Walrus and The Carpenter /// I’m still Seattle dreaming from my visit to Walrus and the Carpenter in February. Those fried oysters, holy sh** [Read more here]  The team behind Walrus and the Carpenter had open this past year with The Whale Wins which by no surprise has already received critically acclaimed reviews. Walrus and the Carpenter has my dream kitchen and everything about it is spot on, even if you do not like oysters you will likely be converted, I promise.

Buvette /// One of my favorite neighborhoods in New York City is the West Village.  It’s one of the parts in Manhattan that is not a grid and every street corner has it’s own character. Buvette is one of the reasons why I love the West Village even more so than ever.  Voted by Village Voice, “the best cassoulet” and I cannot agree more [Read here]  In my recent visit, I had the opportunity to meet the man behind the design for Buvette, Max Poglia. over croissants and coffee.  It’s rare to find a restaurant that put so much thought into the food that also complements the visual aesthetic.  If you are still figuring out New Year’s Eve plans, why not ring in with their annual Nuit Blanche.

Chez Panisse /// “What is the best meal you’ve had this year?”  Well, it’s hard to pick that one place after eating at so many but the most epic, would have to be at the legendary Alice Waters’s Chez Panisse in Berkeley, CA. [Read more here]  The concept of the menu changing daily according to what is available on the day of the market is so simple yet brilliant.  That is how our grandmothers and mothers shopped for their daily cooking and luckily with walking distance to fresh produce, butcher shops and fish market is how I was raised to cook too. My impression I left at Chez Panisse is the definition of success.  Alice Waters has created an institution where like Chef David Tanis and David Lebovitz have all started their career in food.  When you measure success, it is more than your very own but those surrounds you and Chez Panisse has achieved that, in fostering these talents in today’s food industry.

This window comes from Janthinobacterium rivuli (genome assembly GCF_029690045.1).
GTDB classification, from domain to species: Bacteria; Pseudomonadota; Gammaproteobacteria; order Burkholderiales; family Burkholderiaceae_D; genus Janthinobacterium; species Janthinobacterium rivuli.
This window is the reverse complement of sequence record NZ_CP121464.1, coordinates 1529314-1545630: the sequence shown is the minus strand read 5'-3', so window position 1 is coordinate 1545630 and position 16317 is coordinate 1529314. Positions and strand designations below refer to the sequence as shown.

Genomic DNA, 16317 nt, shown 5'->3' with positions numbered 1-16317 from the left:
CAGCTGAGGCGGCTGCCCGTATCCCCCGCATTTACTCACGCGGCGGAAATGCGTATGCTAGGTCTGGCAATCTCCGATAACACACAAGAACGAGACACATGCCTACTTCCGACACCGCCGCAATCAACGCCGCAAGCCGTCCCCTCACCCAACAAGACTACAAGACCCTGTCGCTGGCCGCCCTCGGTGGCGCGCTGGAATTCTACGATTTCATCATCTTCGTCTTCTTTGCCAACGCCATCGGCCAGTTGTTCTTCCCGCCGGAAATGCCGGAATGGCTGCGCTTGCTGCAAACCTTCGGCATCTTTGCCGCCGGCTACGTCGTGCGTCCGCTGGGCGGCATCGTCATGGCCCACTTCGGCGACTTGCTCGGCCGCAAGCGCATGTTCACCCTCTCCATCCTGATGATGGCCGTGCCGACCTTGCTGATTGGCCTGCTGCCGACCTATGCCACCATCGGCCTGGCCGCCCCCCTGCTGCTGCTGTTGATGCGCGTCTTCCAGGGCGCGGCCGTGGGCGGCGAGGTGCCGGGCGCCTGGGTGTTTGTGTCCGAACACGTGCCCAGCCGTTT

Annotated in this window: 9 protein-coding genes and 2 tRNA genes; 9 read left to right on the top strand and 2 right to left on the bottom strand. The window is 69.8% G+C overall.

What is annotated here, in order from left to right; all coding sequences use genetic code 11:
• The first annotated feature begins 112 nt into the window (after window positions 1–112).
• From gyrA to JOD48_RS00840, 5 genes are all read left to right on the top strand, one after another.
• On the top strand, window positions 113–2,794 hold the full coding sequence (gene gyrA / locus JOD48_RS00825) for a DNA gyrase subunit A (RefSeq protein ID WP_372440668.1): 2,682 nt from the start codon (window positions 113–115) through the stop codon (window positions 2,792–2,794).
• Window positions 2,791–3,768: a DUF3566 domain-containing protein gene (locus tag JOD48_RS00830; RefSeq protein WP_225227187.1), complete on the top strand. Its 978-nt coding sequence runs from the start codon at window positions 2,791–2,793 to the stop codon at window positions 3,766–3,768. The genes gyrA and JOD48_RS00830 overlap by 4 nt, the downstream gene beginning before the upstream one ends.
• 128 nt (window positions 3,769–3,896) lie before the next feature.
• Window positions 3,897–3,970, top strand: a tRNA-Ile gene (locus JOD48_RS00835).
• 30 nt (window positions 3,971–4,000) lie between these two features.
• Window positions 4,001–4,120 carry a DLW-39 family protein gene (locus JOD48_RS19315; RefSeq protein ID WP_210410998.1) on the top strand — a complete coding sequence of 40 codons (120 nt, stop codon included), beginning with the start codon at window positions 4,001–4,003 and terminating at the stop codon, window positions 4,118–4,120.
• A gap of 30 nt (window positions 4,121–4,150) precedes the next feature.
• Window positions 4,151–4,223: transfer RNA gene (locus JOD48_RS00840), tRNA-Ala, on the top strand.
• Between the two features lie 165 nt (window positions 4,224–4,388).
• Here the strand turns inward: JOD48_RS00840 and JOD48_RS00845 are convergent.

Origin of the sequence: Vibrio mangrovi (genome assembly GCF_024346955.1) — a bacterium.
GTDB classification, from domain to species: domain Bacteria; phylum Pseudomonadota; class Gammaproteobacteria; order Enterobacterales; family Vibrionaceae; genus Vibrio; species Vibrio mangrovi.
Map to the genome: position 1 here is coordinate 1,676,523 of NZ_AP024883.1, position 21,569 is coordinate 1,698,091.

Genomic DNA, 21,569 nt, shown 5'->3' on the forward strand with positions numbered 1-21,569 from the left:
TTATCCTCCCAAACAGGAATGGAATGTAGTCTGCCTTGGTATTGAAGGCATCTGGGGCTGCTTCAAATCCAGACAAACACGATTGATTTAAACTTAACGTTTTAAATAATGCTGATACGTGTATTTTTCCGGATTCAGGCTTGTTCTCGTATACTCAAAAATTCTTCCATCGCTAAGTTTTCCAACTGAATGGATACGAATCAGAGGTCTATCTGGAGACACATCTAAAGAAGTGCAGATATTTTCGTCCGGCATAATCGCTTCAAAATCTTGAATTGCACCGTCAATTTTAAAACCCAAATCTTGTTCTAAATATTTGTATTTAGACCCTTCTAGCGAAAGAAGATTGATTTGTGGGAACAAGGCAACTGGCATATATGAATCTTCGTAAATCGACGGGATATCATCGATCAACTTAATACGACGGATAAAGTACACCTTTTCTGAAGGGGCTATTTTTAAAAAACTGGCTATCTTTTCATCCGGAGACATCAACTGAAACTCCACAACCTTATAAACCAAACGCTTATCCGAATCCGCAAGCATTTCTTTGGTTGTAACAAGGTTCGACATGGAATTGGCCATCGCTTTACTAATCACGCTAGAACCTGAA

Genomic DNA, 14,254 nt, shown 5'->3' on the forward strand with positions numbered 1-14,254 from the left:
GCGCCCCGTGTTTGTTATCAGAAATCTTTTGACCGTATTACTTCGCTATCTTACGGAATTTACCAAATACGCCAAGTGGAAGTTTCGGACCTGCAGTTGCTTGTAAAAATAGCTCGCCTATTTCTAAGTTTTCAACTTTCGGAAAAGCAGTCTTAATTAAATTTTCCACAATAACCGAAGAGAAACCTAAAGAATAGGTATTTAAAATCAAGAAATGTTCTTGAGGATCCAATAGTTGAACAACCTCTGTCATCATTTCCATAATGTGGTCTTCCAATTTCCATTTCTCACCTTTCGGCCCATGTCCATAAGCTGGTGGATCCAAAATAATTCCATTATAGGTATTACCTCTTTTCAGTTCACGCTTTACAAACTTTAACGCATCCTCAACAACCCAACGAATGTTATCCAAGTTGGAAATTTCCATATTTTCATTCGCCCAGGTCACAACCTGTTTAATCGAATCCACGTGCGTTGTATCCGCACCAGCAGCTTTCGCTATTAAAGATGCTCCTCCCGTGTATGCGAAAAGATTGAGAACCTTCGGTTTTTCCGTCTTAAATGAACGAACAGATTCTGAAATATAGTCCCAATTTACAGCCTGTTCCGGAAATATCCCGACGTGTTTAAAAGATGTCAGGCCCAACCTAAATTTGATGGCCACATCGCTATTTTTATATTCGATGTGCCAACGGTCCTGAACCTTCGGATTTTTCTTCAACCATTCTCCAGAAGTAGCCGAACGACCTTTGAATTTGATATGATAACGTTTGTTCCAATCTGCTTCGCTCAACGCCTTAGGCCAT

Thanks to the dreary, grey weather we are having in New York City today has allowed me to “staying in” in writing this.  The blinking blank cursor can sometimes be intimidating and distractions from the outside world can get me sidetracked.  So a little encouragement from the rain goddess really helps.  I started writing my annual recaps in 2010 and have continued since.  [Read them here: 2010. 2011. 2012.]  It has always been one of my favorite pieces, as I get to highlight and share these listings.  Rather than one long end of the year post, I will do my best effort to write shorter but more frequent posts in the new year. Until then, it’s good to go out, explore, get a breath of fresh air, travel, get inspired, meet new friends, develop deeper friendships and reunite with old ones over a shared meal.

happy new year and best wishes in 2014!

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New York City Eats

A Double Life

nyc_2013 photos taken with instagram by iLuvpotato © 2013